Roles for E-cadherin cell surface regulation in cancer.

Publication Type:

Journal Article


Molecular biology of the cell, Volume 27, Issue 21, p.3233-3244 (2016)


Animals, Cadherins, Cell Adhesion, Cell Line, Tumor, Cell Membrane, Cell Movement, Comparative Medicine Core Facility, Epithelial-Mesenchymal Transition, Experimental Histopathology Core Facility, Gene Expression Regulation, Neoplastic, Humans, Mammary Glands, Human, MICE, Mice, Inbred BALB C, Mutation, Missense, Neoplasm Metastasis, Receptors, Cell Surface, Signal Transduction, TRANSCRIPTION FACTORS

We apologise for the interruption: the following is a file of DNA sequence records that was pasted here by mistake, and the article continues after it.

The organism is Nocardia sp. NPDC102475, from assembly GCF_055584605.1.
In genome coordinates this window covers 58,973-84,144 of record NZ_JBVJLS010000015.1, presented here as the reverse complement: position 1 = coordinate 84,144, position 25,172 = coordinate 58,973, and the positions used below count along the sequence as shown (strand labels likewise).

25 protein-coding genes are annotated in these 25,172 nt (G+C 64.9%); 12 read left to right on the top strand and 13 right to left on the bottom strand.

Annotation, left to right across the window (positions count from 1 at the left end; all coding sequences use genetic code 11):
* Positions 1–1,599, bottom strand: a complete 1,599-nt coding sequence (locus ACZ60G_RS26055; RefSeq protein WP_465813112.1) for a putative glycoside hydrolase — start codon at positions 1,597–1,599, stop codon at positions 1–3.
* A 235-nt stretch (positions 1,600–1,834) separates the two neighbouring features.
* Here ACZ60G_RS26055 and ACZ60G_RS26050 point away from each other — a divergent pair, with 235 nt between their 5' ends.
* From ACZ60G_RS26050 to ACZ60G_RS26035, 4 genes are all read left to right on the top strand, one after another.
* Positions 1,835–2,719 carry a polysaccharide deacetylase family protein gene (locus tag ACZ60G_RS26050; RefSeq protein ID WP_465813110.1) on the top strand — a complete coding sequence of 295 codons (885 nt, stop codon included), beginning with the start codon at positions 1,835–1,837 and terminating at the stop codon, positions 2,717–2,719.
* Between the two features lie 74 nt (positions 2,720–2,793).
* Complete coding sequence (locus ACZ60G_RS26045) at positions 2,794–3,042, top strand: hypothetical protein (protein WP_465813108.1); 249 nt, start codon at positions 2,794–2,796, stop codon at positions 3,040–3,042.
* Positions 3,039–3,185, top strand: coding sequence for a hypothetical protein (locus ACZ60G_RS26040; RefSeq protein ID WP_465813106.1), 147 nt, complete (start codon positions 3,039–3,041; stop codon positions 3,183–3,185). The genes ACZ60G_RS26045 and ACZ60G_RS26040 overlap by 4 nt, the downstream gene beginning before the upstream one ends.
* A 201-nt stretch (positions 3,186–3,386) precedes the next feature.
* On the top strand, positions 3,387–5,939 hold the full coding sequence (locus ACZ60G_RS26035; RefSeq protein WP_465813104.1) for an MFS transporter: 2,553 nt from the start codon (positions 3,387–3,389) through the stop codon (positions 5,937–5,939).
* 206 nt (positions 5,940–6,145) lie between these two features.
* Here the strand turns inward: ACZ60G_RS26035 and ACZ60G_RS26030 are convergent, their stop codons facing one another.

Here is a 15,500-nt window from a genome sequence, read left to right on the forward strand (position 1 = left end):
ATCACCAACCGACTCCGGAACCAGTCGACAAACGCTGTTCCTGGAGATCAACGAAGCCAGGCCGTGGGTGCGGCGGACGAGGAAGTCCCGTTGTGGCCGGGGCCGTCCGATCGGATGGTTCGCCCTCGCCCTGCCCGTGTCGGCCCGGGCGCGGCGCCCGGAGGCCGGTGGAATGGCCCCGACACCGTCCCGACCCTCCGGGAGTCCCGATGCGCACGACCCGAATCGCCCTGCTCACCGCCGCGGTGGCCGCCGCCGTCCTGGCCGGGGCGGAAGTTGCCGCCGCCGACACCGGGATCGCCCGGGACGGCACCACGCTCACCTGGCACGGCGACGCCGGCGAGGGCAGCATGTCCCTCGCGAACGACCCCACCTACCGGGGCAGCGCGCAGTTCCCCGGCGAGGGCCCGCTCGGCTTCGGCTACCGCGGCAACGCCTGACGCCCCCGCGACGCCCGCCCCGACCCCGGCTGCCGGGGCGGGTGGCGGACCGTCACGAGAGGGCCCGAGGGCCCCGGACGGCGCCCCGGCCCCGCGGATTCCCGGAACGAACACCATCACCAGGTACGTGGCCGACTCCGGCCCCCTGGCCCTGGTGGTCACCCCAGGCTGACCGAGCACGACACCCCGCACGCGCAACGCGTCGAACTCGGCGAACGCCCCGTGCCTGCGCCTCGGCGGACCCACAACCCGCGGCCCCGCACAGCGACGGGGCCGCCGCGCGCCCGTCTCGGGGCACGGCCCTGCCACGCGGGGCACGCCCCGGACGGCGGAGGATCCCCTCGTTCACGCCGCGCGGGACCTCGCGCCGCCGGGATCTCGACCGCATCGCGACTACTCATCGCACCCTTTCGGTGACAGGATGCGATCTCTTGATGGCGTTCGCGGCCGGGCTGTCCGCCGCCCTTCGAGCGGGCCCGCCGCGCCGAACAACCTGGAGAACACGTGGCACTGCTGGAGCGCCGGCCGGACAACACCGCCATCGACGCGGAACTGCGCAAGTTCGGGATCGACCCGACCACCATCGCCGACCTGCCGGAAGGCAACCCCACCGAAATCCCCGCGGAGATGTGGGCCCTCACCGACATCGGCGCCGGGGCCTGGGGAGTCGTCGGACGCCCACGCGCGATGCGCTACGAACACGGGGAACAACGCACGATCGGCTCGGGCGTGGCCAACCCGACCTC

The loss of E-cadherin expression in association with the epithelial-mesenchymal transition (EMT) occurs frequently during tumor metastasis. However, metastases often retain E-cadherin expression, an EMT is not required for metastasis, and metastases can arise from clusters of tumor cells. We demonstrate that the regulation of the adhesive activity of E-cadherin present at the cell surface by an inside-out signaling mechanism is important in cancer. First, we find that the metastasis of an E-cadherin-expressing mammary cell line from the mammary gland to the lung depends on reduced E-cadherin adhesive function. An activating monoclonal antibody to E-cadherin that induces a high adhesive state significantly reduced the number of cells metastasized to the lung without affecting the growth in size of the primary tumor in the mammary gland. Second, we find that many cancer-associated germline missense mutations in the E-cadherin gene in patients with hereditary diffuse gastric cancer selectively affect the mechanism of inside-out cell surface regulation without inhibiting basic E-cadherin adhesion function. This suggests that genetic deficits in E-cadherin cell surface regulation contribute to cancer progression. Analysis of these mutations also provides insights into the molecular mechanisms underlying cadherin regulation at the cell surface.